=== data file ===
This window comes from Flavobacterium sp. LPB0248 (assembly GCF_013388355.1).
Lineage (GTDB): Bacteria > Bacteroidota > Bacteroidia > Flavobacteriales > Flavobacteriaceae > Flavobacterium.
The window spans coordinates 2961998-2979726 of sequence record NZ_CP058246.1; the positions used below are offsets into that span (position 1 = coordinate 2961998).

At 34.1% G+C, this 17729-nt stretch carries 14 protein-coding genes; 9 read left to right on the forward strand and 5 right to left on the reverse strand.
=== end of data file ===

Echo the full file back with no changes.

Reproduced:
This window comes from Flavobacterium sp. LPB0248 (assembly GCF_013388355.1).
Lineage (GTDB): Bacteria > Bacteroidota > Bacteroidia > Flavobacteriales > Flavobacteriaceae > Flavobacterium.
The window spans coordinates 2961998-2979726 of sequence record NZ_CP058246.1; the positions used below are offsets into that span (position 1 = coordinate 2961998).

At 34.1% G+C, this 17729-nt stretch carries 14 protein-coding genes; 9 read left to right on the forward strand and 5 right to left on the reverse strand.